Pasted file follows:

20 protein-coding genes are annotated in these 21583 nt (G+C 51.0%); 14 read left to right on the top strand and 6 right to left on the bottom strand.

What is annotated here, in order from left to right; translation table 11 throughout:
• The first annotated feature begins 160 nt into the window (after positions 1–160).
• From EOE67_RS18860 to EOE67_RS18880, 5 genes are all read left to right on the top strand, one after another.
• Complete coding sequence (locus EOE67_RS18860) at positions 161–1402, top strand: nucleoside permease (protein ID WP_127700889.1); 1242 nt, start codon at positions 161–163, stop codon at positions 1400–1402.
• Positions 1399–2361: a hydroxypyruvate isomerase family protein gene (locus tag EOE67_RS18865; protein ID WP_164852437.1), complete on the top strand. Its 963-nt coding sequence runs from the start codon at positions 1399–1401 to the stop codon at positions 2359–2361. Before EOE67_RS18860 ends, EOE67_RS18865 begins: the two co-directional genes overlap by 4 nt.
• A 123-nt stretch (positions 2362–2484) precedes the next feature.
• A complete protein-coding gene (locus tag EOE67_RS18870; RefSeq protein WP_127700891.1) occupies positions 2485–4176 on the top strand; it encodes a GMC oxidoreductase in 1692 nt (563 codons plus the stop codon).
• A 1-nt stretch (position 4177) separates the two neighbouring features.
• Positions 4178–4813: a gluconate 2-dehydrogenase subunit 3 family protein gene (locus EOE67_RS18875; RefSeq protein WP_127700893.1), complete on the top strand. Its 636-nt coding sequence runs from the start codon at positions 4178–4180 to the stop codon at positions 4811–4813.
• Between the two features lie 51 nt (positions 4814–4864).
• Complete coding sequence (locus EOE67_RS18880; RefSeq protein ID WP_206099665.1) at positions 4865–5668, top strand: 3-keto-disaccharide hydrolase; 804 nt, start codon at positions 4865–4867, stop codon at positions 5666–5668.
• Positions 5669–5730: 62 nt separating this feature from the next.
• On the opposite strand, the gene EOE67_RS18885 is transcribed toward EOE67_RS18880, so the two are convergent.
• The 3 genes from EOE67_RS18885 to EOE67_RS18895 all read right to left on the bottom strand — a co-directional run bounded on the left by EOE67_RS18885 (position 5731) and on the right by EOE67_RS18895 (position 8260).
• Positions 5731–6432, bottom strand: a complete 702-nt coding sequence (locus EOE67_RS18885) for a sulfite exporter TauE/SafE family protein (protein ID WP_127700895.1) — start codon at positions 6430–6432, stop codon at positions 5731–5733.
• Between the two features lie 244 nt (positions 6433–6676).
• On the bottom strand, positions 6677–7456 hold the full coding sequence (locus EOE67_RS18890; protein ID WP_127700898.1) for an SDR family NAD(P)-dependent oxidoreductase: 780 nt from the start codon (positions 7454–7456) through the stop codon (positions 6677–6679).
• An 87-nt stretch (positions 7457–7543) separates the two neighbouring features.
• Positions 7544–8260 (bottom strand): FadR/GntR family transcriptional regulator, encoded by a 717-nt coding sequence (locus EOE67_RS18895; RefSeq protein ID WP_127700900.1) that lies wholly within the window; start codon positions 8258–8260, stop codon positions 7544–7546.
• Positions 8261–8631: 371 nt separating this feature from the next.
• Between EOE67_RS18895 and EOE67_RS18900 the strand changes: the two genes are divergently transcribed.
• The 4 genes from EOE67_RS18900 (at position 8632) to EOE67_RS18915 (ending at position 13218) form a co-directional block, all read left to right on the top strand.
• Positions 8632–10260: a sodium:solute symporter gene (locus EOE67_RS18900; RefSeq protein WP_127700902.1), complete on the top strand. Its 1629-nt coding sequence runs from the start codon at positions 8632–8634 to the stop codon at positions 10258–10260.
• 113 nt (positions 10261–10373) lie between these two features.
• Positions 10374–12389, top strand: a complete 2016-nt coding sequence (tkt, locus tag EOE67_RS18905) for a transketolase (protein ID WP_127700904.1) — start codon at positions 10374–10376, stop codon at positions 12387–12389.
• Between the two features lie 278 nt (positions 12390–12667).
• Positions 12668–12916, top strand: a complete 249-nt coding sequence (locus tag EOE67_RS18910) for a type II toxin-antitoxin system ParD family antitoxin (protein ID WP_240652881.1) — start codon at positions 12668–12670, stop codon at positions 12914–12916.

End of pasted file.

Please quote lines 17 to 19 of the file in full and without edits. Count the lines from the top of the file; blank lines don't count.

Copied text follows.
• Between the two features lie 244 nt (positions 6433–6676).
• On the bottom strand, positions 6677–7456 hold the full coding sequence (locus EOE67_RS18890; protein ID WP_127700898.1) for an SDR family NAD(P)-dependent oxidoreductase: 780 nt from the start codon (positions 7454–7456) through the stop codon (positions 6677–6679).
• An 87-nt stretch (positions 7457–7543) separates the two neighbouring features.